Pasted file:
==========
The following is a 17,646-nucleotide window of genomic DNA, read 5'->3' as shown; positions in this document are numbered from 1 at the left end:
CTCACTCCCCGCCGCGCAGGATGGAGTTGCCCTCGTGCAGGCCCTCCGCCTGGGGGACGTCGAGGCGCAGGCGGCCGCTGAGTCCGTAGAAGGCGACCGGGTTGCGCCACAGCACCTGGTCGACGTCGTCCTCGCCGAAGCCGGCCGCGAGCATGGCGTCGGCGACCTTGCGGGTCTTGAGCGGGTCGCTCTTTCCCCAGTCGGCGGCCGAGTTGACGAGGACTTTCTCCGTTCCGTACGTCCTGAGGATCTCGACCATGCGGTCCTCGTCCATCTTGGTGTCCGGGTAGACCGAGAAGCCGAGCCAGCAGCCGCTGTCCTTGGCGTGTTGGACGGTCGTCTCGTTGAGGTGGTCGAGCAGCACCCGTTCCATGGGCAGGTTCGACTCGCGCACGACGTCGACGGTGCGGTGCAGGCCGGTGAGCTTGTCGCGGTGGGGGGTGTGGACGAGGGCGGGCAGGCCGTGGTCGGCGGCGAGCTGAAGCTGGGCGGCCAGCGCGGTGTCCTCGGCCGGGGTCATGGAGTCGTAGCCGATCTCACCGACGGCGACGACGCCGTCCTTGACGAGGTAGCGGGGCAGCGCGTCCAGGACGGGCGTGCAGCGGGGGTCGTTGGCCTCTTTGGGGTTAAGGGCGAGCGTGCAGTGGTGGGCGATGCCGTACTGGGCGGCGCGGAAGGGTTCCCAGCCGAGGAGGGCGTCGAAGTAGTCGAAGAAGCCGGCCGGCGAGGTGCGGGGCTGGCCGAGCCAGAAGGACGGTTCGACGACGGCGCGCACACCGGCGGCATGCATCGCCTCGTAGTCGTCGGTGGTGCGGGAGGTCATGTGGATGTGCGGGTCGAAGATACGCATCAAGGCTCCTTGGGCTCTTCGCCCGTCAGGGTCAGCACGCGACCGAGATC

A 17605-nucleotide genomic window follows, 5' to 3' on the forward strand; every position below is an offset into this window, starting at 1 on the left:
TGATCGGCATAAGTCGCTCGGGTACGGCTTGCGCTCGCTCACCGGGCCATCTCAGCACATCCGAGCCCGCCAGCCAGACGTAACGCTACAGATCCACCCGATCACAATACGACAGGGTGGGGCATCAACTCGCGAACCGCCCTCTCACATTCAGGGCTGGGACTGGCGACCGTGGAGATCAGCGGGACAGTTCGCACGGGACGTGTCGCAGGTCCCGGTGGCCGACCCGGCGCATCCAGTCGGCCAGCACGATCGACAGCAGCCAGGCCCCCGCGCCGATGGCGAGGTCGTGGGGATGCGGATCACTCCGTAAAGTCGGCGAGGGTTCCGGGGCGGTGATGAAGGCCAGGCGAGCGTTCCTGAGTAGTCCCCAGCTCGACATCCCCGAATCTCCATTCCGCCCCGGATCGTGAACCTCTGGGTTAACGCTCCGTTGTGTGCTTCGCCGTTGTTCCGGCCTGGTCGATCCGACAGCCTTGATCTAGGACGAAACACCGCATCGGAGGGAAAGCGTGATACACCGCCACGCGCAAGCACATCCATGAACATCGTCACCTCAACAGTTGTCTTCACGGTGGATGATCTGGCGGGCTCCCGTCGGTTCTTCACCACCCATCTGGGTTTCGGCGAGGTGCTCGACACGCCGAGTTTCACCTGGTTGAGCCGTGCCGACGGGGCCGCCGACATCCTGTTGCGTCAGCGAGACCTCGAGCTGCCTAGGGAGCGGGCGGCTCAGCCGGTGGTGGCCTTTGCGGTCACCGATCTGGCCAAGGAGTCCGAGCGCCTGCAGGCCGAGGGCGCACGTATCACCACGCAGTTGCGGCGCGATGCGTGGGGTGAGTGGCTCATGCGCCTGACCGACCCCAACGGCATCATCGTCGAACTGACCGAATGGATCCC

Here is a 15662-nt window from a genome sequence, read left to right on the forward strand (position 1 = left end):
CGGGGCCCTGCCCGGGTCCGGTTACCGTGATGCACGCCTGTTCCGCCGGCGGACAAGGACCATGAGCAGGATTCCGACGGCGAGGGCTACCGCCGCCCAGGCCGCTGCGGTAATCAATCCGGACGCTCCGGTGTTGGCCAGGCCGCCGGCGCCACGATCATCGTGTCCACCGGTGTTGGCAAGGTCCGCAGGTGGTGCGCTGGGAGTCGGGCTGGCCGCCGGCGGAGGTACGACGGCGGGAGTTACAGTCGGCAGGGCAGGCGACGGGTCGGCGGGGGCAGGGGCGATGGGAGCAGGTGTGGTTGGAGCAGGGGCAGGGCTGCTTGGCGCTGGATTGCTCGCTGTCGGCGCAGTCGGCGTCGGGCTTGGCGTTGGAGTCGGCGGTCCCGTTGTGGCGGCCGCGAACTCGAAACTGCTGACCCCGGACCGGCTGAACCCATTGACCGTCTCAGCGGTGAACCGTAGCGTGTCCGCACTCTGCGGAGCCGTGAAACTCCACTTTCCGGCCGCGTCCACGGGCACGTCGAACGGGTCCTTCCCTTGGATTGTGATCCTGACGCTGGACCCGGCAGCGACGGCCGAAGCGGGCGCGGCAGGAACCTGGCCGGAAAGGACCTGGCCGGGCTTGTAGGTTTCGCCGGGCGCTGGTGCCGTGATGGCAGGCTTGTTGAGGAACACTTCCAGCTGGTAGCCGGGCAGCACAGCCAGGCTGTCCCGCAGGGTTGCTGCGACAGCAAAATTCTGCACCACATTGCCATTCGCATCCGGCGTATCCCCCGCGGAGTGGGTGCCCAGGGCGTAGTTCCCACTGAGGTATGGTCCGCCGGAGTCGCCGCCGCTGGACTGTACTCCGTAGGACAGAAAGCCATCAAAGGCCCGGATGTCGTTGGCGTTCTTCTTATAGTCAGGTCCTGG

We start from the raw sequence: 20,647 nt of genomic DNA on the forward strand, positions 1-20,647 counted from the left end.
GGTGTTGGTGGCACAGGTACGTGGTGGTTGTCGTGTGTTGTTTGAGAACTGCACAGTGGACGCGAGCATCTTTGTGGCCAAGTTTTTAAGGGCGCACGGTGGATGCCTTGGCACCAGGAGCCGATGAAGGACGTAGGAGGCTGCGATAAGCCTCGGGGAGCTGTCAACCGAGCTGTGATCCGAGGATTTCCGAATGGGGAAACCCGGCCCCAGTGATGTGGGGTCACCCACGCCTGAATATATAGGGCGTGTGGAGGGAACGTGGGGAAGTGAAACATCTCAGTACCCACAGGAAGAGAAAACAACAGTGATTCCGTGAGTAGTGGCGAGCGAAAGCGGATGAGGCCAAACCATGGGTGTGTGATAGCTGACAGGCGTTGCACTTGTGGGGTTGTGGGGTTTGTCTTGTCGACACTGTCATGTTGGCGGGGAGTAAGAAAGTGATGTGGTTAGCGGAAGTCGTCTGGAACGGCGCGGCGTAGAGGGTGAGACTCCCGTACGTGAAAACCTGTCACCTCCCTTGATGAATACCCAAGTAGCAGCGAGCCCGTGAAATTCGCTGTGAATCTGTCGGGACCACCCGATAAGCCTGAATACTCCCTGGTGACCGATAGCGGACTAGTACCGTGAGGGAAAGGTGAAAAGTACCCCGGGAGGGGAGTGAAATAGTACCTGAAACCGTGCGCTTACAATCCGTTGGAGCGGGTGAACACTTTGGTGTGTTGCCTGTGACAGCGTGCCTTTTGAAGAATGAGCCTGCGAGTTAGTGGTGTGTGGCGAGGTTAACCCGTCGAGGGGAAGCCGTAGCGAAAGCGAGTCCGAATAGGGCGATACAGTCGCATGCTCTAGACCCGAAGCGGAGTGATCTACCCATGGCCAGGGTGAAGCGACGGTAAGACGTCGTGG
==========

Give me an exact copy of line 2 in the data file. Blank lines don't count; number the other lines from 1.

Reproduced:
CTCACTCCCCGCCGCGCAGGATGGAGTTGCCCTCGTGCAGGCCCTCCGCCTGGGGGACGTCGAGGCGCAGGCGGCCGCTGAGTCCGTAGAAGGCGACCGGGTTGCGCCACAGCACCTGGTCGACGTCGTCCTCGCCGAAGCCGGCCGCGAGCATGGCGTCGGCGACCTTGCGGGTCTTGAGCGGGTCGCTCTTTCCCCAGTCGGCGGCCGAGTTGACGAGGACTTTCTCCGTTCCGTACGTCCTGAGGATCTCGACCATGCGGTCCTCGTCCATCTTGGTGTCCGGGTAGACCGAGAAGCCGAGCCAGCAGCCGCTGTCCTTGGCGTGTTGGACGGTCGTCTCGTTGAGGTGGTCGAGCAGCACCCGTTCCATGGGCAGGTTCGACTCGCGCACGACGTCGACGGTGCGGTGCAGGCCGGTGAGCTTGTCGCGGTGGGGGGTGTGGACGAGGGCGGGCAGGCCGTGGTCGGCGGCGAGCTGAAGCTGGGCGGCCAGCGCGGTGTCCTCGGCCGGGGTCATGGAGTCGTAGCCGATCTCACCGACGGCGACGACGCCGTCCTTGACGAGGTAGCGGGGCAGCGCGTCCAGGACGGGCGTGCAGCGGGGGTCGTTGGCCTCTTTGGGGTTAAGGGCGAGCGTGCAGTGGTGGGCGATGCCGTACTGGGCGGCGCGGAAGGGTTCCCAGCCGAGGAGGGCGTCGAAGTAGTCGAAGAAGCCGGCCGGCGAGGTGCGGGGCTGGCCGAGCCAGAAGGACGGTTCGACGACGGCGCGCACACCGGCGGCATGCATCGCCTCGTAGTCGTCGGTGGTGCGGGAGGTCATGTGGATGTGCGGGTCGAAGATACGCATCAAGGCTCCTTGGGCTCTTCGCCCGTCAGGGTCAGCACGCGACCGAGATC